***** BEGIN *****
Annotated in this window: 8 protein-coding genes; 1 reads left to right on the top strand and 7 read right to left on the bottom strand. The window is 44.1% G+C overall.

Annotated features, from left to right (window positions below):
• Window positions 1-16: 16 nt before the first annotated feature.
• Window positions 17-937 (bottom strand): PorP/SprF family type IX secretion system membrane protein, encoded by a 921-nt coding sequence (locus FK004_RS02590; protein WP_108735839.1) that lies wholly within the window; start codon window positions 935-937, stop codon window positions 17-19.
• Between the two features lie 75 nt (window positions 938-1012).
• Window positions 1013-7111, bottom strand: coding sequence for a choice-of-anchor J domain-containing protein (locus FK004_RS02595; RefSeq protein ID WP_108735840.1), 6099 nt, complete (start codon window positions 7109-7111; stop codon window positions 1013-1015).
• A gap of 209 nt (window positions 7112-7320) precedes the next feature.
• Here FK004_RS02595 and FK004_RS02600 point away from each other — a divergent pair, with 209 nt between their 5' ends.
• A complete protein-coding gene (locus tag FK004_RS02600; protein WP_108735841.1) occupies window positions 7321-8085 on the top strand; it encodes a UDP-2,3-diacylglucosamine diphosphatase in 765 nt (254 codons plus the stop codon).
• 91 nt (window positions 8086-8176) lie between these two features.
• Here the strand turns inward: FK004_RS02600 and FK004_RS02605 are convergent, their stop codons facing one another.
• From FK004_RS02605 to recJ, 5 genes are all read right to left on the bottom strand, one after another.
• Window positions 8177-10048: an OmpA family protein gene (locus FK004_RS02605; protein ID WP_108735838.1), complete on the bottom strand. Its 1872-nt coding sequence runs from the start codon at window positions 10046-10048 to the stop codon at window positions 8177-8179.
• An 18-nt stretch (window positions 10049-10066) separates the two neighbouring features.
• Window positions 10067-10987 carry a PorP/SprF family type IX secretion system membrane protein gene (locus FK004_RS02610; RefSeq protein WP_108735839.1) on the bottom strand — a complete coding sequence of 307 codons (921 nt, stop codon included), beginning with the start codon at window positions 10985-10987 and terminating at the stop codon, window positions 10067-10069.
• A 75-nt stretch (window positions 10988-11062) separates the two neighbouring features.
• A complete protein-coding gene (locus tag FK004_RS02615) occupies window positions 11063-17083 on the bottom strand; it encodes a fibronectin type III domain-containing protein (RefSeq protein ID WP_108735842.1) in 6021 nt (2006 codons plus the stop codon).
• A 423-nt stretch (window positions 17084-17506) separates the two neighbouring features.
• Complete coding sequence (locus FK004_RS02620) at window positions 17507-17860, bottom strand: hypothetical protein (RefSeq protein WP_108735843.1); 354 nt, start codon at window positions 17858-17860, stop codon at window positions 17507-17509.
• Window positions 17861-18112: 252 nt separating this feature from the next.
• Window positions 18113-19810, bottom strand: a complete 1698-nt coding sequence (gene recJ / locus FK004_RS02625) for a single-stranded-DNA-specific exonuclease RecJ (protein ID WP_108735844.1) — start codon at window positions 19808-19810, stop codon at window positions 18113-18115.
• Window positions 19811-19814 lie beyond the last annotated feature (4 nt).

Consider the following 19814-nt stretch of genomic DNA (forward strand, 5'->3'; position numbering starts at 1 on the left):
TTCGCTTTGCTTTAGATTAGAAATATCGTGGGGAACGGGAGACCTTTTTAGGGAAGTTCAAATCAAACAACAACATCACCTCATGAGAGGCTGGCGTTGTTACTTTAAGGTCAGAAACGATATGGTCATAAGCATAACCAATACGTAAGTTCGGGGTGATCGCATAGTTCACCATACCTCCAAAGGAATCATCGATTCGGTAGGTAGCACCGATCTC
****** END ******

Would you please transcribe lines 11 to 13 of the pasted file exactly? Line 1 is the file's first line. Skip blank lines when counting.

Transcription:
• Here the strand turns inward: FK004_RS02600 and FK004_RS02605 are convergent, their stop codons facing one another.
• From FK004_RS02605 to recJ, 5 genes are all read right to left on the bottom strand, one after another.
• Window positions 8177-10048: an OmpA family protein gene (locus FK004_RS02605; protein ID WP_108735838.1), complete on the bottom strand. Its 1872-nt coding sequence runs from the start codon at window positions 10046-10048 to the stop codon at window positions 8177-8179.